From email from Reclamation (Erik Knight):

The next Aspinall Operations meeting will be on Thursday, April 28th at 1PM.

Location is at the Western Colorado Area Office in Grand Junction at 445 West Gunnison Ave #221.

Topics of discussion will include:

  • summary of the snow season
  • discussion of runoff forecasts
  • projected spring operations
  • spring/summer weather outlook
  • Gunnison Ag Producers’ Water Future Workshop, May 3 #COWaterPlan

    Ag Workshop Gunnison Flyer

    Click here to register.

    From the announcement:

    A Gunnison Basin Ag Producers’ Water Future Workshop will take place on Tuesday, May 3, 2016 from 11:30 a.m. to 1:30 p.m. at Delta-Montrose Technical College in the Enterprise Room. The Colorado Water Plan encourages the use of “alternative transfer methods” to keep water in agriculture while addressing the anticipated gap in future water supply given projected population growth. What does this mean for agricultural water users in the Gunnison Basin? Irrigators will hear about opportunities for cost sharing of efficiency improvements, water leasing programs, and concerns about “use it or lose it” at this workshop sponsored by the Colorado Ag Water Alliance with assistance from Colorado Cattlemen’s Association and CSU’s Colorado Water Institute.

    Brief presentations will be followed by dialogue in which agricultural producers will have a chance to discuss challenges and barriers to these opportunities. Those presenting include Carlyle Currier from the Colorado Ag Water Alliance, Frank Kugel from the Gunnison Basin Roundtable, State Engineer Dick Wolfe, Perry Cabot from Colorado State University Extension, Aaron Derwingson from The Nature Conservancy, Phil Brink from Colorado Cattlemen’s Association, and MaryLou Smith from CSU’s Colorado Water Institute.

    #ClimateChange impacting future water management — Ouray County Plain Dealer

    uncompahgreriver

    From the Ouray County Plain Dealer (Dalton Carver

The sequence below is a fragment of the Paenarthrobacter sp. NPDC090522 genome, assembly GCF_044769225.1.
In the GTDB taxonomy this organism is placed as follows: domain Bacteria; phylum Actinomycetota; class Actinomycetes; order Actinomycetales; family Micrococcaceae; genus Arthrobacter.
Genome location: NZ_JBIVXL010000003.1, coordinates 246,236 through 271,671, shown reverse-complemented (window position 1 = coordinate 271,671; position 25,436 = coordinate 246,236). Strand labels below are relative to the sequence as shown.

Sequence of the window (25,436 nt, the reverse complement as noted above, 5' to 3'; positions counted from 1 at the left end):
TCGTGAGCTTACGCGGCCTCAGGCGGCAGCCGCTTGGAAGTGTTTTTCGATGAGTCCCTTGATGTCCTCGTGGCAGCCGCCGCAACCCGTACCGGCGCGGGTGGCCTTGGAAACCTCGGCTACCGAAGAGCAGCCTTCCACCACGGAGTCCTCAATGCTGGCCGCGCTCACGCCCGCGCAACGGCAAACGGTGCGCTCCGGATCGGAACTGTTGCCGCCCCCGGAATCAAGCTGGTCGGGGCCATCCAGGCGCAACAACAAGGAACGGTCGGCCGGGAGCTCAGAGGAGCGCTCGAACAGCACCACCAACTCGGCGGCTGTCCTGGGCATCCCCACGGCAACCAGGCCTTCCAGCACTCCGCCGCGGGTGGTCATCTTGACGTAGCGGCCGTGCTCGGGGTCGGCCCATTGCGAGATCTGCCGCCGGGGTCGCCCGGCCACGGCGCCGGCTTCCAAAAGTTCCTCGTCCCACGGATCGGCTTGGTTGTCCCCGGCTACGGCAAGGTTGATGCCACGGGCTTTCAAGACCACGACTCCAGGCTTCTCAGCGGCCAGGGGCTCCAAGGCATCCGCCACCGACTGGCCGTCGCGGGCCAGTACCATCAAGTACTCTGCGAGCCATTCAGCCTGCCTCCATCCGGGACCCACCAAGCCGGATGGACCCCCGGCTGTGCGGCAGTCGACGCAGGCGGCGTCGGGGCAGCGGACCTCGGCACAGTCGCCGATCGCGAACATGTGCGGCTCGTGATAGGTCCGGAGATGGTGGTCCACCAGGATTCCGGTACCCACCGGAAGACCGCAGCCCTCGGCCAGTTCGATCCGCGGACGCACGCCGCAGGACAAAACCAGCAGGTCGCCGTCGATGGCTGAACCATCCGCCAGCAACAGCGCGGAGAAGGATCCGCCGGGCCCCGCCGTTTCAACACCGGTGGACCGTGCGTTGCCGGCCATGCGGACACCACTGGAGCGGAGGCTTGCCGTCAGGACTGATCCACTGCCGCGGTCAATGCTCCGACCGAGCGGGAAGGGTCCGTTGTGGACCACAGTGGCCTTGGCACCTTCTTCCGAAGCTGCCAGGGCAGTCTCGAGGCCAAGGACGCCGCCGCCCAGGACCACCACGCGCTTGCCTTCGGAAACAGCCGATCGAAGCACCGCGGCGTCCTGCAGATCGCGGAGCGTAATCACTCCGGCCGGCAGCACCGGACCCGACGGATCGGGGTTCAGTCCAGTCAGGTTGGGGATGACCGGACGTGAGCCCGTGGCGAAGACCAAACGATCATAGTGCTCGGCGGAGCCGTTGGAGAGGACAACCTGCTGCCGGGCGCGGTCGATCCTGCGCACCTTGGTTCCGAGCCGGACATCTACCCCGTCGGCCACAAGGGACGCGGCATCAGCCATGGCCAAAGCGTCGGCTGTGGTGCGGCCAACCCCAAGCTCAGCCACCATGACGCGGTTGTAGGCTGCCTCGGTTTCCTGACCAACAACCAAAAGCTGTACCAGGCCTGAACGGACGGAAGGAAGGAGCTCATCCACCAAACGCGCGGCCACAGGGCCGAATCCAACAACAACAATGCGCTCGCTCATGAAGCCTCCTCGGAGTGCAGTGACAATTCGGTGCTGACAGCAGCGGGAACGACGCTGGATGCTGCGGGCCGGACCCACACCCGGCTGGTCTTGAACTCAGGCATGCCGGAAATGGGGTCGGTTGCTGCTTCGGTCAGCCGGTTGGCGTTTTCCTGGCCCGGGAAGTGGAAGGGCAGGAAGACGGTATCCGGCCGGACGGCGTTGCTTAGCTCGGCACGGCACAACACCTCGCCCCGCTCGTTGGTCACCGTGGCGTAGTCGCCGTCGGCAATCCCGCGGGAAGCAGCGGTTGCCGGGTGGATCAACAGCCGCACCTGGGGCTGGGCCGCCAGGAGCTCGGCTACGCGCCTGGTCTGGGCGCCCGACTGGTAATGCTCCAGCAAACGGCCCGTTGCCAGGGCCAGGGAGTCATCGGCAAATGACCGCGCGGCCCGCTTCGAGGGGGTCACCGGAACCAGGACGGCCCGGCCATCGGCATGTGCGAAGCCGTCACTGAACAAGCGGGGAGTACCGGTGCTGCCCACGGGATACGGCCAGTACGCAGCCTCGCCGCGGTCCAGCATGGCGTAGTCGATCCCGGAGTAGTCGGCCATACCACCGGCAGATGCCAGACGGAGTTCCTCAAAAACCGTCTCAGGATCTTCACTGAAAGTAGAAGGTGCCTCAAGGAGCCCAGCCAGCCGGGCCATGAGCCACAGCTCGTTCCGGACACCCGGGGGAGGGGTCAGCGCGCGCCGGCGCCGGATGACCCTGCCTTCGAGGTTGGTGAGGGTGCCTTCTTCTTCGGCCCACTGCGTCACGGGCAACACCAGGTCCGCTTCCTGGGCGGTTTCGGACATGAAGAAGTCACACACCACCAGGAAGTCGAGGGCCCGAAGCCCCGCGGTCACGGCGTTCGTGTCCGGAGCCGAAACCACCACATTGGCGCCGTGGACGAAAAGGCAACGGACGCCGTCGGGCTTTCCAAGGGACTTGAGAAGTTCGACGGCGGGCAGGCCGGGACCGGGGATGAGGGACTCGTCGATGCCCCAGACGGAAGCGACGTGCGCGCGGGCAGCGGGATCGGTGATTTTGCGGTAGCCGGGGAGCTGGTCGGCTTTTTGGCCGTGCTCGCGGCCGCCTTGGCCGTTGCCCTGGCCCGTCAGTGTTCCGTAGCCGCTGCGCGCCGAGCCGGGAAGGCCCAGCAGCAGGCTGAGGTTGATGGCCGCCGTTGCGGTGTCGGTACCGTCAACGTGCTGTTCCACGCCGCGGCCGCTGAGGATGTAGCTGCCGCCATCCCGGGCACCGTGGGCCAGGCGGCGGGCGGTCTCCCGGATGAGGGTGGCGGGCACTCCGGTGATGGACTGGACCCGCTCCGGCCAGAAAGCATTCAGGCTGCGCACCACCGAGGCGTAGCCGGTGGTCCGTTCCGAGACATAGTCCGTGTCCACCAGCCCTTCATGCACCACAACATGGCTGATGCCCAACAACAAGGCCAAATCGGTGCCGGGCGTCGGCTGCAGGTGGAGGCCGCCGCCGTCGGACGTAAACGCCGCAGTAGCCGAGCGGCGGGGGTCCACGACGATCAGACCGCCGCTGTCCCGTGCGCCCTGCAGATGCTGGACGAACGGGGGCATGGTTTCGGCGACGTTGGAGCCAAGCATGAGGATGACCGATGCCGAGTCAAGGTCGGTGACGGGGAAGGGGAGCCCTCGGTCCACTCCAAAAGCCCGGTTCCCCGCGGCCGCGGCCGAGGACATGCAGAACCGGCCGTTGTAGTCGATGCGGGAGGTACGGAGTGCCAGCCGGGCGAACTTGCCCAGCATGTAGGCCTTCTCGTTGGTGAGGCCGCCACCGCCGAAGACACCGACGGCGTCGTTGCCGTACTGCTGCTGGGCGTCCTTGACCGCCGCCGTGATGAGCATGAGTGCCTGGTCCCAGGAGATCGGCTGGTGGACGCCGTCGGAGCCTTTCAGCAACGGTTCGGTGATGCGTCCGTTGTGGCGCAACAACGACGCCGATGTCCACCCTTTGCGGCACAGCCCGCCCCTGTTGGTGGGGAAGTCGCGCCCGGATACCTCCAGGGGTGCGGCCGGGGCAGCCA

):

    Nearly 40 million people in the seven Colorado River basin states rely on the body of water and its tributaries, including the Gunnison, for their water needs.

    However, climate change is being blamed for creating an imbalance in western water that could impact how Colorado River water is managed.

    If the imbalance is left unchecked, it could impair the ability of the Colorado River to fulfill the needs of the almost 40 million people it sustains.

    The 2016 SECURE report built upon the original basin studies that were published at the end of 2012.
    The climate change data, gathered by an Intergovernmental Panel on Climate Change assessment, identified milestones, such as a temperature increase of five to seven degrees by the end of the century, as much as a seven percent decrease in April and July streamflow in several river basins and a decrease of precipitation over the southwest and south central areas of the country.

    “A whole bunch of global climate models that are run by various research institutions are part of putting that together,” said Carly Jerla, a BuRec leader on the Colorado River Basin study. “[The Bureau of] Reclamation teamed up with those groups to take those projections and downscale them into hydrology stream flows we can then use to do projections on how our river systems operate with those kind of climate change adjusted flows in place.”